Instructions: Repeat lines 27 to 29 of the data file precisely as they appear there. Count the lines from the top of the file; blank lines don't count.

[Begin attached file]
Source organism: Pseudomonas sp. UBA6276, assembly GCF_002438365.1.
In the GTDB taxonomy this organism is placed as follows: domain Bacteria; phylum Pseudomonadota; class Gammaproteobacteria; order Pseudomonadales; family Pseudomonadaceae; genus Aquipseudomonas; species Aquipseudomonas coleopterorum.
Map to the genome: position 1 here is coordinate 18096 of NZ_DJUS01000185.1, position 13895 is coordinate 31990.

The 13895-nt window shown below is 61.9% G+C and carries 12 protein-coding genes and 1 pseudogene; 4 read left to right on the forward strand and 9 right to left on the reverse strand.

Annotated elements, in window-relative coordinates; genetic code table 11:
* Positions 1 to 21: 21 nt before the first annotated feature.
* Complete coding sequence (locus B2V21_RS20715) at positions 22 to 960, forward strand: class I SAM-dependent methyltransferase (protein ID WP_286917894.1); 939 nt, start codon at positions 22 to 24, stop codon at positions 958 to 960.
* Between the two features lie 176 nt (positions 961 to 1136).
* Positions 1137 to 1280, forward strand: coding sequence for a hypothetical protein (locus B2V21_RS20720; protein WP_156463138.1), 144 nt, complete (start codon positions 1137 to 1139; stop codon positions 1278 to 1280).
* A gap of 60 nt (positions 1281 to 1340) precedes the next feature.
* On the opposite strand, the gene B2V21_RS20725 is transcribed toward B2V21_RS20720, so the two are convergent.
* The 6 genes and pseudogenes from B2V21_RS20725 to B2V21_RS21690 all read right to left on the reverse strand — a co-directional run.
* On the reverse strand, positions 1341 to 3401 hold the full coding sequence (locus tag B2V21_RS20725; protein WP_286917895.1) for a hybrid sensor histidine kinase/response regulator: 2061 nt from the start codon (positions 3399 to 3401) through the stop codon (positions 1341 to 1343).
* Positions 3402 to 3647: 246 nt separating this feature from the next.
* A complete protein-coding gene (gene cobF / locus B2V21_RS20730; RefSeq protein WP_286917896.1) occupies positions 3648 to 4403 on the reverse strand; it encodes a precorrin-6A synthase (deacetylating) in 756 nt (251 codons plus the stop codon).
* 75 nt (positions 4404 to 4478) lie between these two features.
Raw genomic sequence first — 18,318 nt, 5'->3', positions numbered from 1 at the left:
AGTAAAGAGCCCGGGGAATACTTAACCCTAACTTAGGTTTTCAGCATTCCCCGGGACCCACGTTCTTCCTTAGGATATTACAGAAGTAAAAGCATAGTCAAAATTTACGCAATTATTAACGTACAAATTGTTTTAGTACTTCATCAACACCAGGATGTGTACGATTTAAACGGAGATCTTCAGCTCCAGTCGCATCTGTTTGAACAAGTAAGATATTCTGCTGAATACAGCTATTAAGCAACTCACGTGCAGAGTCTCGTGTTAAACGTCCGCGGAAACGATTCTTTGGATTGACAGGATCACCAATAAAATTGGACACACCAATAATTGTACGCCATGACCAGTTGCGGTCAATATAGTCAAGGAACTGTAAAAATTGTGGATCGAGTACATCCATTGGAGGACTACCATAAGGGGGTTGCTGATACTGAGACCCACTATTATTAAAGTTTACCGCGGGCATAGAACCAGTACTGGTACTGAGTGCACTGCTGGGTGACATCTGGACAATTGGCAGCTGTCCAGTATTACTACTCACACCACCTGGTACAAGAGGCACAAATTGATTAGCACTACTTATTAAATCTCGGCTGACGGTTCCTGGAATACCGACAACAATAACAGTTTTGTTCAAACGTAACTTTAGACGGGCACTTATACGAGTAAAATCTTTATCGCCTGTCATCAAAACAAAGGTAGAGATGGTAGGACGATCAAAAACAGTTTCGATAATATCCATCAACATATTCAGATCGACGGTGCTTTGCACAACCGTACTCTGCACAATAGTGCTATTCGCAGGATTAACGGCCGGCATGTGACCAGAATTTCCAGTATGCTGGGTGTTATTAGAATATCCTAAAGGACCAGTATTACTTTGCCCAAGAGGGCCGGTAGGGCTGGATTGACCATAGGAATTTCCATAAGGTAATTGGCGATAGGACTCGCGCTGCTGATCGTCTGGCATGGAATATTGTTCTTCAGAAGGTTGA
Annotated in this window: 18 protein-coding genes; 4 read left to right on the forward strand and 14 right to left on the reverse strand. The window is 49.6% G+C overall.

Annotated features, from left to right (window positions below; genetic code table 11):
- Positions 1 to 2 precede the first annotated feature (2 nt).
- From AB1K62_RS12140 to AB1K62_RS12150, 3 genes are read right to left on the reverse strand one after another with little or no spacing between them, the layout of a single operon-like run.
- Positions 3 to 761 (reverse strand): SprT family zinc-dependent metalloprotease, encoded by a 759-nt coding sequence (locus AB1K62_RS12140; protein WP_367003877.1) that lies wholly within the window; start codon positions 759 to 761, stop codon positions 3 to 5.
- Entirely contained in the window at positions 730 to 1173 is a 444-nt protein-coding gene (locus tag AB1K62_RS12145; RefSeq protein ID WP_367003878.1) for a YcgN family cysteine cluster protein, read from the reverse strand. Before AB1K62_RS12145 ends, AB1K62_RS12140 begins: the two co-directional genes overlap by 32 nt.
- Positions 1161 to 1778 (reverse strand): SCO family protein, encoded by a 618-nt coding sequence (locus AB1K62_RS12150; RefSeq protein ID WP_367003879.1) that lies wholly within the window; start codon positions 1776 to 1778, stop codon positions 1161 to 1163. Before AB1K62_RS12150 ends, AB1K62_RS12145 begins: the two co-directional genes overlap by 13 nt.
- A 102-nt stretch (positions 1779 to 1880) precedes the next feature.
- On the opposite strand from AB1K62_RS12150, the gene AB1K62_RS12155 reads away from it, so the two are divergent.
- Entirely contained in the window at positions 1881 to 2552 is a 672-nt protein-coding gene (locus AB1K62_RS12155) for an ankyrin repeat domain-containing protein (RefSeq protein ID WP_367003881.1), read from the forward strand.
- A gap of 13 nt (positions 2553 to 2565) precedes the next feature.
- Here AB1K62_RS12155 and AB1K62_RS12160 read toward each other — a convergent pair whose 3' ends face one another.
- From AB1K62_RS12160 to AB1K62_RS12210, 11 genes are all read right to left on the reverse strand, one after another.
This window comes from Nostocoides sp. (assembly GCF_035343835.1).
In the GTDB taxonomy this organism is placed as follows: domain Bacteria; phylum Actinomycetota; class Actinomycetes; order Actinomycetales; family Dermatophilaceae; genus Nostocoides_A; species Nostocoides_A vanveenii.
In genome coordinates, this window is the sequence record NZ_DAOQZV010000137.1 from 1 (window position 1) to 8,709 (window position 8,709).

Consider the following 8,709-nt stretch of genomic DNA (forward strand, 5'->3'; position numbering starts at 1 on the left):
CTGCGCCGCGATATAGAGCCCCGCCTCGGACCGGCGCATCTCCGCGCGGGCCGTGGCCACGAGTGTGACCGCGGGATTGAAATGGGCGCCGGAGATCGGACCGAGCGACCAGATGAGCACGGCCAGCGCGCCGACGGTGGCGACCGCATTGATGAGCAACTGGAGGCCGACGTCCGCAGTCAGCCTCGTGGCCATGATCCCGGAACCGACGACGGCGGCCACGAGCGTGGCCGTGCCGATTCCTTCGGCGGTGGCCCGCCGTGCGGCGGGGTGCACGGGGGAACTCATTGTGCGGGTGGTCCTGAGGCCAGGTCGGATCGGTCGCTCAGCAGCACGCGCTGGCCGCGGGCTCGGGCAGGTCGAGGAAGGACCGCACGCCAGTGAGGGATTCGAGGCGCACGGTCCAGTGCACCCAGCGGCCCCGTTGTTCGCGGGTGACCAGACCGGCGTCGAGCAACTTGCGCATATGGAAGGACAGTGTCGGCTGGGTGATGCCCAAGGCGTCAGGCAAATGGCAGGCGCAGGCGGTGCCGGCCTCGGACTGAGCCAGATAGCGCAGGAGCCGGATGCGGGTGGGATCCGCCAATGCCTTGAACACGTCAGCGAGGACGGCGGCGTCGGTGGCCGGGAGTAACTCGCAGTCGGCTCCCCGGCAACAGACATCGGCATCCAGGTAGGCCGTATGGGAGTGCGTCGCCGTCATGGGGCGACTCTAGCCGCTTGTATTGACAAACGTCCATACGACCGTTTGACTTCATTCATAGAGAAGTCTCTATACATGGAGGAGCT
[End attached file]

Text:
- On the opposite strand from AB1K62_RS12150, the gene AB1K62_RS12155 reads away from it, so the two are divergent.
- Entirely contained in the window at positions 1881 to 2552 is a 672-nt protein-coding gene (locus AB1K62_RS12155) for an ankyrin repeat domain-containing protein (RefSeq protein ID WP_367003881.1), read from the forward strand.
- A gap of 13 nt (positions 2553 to 2565) precedes the next feature.